A former math teacher will open the first charter school in the San Fernando Valley to teach its entire curriculum in English and Spanish this fall, with the goal that every student become bilingual by the fourth grade.
The Los Angeles Board of Education recently approved the proposal for the Multicultural Learning Center, which would become only the second charter school in the region, after Edison Elementary in Santa Monica, to offer a “dual immersion” curriculum. The new school will open on leased property on the grounds of Faith Lutheran Church in Canoga Park.
“It’s enriched education, where you don’t have to give up a language to learn another,” said school founder Toby Bornstein, 60, who has taught elementary and middle school for 35 years.
There are 260 such dual immersion schools in the nation, nearly half of them in California. Bornstein received a $35,000 grant from the California Department of Education to develop the innovative elementary school proposal, and the state has provided another $1 million to get it off the ground.
Parents of future students said they are thrilled that their children will have the opportunity to become fluent in another language.
“I can’t wait,” said Wendy Shugar, a single mother from Woodland Hills who has two children in public schools. “I fully think it will be one of the better schools in the Valley.”
The campus will accommodate a maximum of 200 children in kindergarten through fourth grade and will employ 10 full-time teachers. Grades five through eight will be added later, said Bornstein, who is recruiting students through community meetings and at overcrowded local public schools.
Frances Rodriguez, a bilingual education teacher in the Los Angeles Unified School District for 22 years, will teach at the Multicultural Learning Center.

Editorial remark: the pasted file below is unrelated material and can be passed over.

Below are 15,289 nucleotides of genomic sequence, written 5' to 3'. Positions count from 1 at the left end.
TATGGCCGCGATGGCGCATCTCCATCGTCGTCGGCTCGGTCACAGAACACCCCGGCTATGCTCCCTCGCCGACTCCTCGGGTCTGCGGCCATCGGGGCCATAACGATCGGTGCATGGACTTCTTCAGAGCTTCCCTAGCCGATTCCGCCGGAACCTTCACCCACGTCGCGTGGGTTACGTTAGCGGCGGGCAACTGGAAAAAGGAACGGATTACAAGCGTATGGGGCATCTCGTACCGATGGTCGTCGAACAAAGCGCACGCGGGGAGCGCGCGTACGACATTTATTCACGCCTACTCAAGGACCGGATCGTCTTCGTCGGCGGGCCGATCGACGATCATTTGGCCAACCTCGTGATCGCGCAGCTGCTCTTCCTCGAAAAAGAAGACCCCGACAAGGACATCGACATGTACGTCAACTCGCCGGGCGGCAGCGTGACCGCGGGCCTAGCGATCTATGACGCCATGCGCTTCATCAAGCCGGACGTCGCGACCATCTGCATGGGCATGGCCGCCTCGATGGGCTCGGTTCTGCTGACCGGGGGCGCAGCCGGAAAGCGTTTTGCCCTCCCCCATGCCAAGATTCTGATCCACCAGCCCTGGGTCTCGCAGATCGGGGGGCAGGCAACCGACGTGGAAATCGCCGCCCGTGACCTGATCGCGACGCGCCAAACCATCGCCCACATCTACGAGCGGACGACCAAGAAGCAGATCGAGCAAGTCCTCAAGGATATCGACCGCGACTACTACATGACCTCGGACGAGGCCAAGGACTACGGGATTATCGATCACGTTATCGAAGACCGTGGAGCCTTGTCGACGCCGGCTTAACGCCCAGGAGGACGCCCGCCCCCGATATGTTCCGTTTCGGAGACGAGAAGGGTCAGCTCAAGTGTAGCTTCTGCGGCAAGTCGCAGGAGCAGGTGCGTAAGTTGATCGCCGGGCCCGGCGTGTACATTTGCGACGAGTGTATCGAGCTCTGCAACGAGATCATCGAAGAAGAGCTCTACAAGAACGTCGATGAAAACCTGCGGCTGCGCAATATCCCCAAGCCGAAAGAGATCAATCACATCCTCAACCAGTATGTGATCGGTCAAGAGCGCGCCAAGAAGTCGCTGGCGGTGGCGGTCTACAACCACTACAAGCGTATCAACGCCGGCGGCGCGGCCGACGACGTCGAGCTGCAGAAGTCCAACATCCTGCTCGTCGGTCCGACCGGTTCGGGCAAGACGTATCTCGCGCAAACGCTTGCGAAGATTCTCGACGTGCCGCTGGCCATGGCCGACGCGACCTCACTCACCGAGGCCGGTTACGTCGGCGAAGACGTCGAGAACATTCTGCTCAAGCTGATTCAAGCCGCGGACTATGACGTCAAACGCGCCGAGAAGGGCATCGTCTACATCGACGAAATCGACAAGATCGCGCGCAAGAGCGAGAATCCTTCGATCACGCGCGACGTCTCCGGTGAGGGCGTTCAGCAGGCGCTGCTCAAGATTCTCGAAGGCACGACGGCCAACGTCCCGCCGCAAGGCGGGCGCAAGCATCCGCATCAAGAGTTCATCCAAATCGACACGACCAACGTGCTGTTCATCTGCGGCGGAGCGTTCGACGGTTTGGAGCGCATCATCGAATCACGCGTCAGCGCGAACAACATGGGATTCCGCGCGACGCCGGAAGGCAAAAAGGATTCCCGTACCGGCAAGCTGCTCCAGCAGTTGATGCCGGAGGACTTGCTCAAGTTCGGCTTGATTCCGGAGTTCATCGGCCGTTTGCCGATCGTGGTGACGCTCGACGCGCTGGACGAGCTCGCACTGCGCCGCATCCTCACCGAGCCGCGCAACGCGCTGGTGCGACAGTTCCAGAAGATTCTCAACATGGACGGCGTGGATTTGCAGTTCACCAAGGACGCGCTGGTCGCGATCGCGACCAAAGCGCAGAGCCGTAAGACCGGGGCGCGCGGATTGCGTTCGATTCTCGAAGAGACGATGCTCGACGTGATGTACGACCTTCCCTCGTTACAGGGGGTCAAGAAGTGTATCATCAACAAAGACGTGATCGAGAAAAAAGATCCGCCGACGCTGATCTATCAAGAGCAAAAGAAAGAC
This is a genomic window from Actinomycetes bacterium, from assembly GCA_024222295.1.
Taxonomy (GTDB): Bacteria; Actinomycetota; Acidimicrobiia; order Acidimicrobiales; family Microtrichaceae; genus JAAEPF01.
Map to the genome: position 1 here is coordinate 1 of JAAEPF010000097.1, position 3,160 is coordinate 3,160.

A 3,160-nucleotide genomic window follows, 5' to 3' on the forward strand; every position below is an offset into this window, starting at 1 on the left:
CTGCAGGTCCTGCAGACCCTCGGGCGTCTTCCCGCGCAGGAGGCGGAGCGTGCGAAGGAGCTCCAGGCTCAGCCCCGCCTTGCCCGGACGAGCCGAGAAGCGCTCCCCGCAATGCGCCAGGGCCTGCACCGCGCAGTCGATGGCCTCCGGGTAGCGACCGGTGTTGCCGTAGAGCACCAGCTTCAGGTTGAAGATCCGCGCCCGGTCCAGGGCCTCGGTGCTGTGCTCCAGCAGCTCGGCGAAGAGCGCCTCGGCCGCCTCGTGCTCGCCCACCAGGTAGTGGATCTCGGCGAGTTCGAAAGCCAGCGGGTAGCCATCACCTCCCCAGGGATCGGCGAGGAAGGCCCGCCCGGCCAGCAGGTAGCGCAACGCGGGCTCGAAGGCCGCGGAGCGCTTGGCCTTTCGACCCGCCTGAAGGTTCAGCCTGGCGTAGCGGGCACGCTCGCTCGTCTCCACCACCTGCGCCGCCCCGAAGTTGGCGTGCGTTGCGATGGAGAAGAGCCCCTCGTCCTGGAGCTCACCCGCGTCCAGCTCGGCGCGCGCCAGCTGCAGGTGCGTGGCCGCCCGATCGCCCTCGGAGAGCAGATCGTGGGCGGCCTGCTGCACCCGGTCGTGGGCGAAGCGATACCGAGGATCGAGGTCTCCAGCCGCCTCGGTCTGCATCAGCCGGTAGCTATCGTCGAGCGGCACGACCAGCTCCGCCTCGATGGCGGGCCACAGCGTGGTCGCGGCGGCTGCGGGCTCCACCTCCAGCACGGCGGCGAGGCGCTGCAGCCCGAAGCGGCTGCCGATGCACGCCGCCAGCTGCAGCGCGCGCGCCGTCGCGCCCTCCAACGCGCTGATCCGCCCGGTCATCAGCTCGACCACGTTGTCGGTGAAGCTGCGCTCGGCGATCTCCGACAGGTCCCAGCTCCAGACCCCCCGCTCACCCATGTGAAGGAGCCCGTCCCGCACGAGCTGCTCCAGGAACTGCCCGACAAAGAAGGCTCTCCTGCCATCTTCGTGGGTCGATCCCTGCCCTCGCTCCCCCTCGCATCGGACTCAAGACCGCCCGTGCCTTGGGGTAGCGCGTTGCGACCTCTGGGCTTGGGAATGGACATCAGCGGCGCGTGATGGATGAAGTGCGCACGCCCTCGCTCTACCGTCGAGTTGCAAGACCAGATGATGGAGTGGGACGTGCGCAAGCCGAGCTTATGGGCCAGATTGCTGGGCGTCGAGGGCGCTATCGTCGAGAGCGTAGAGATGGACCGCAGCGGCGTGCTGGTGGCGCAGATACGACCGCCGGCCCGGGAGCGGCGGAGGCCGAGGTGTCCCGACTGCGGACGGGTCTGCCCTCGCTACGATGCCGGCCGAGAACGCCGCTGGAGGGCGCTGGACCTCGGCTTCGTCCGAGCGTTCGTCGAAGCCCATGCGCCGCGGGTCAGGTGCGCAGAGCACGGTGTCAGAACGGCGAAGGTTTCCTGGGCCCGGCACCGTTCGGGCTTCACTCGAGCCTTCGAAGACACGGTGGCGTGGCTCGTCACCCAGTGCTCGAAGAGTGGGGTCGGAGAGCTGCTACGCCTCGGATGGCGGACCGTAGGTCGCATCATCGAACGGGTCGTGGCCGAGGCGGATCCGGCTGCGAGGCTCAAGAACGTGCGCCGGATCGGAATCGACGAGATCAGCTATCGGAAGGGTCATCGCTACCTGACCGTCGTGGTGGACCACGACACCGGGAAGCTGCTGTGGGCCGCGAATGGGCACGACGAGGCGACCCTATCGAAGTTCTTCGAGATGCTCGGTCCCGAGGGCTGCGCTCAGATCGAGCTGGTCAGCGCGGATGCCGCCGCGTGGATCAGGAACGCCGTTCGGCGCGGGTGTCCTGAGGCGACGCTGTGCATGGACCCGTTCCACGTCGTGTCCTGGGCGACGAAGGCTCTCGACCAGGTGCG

“For English-speaking kids there’s the obvious benefit of knowing two languages,” she said. “For the Spanish-speaking kids, who are often made to feel like the bottom feeders of our society, there will be pride that others want to use their language.”
The California Charter School Act of 1992 established charters as an option for parents, students, teachers and community members to design self-governing schools. California has 250 charter schools serving about 110,000 students.
They operate free of the State Education Code, which means they can make independent decisions on staffing, curriculum design and budgetary matters while remaining public schools. They must be nonsectarian and they are barred from charging tuition. They also cannot discriminate by race, religion, economic means, test scores or athletic ability.
They range in size from 38 to 1,400 students and are found on existing school campuses, on leased church property, in storefronts and in office buildings.
Educational approaches vary from back-to-basics and home study to multi-age grouping and expanded use of technology.
Two of the Valley’s most successful charters–Vaughn Next Century Learning Center in Pacoima and Fenton Avenue in Lake View Terrace–have received favorable evaluations through the years, and in 1998 the Board of Education unanimously awarded them new five-year mandates.
For more information on the Multicultural Learning Center, parents may call (818) 888-9089 or they may attend separate community meetings in English and Spanish at Faith Lutheran Church, 7500 De Soto Ave. The meeting in English will be held from 10 a.m. to noon June 9 and in Spanish from 1 to 3 p.m. June 23.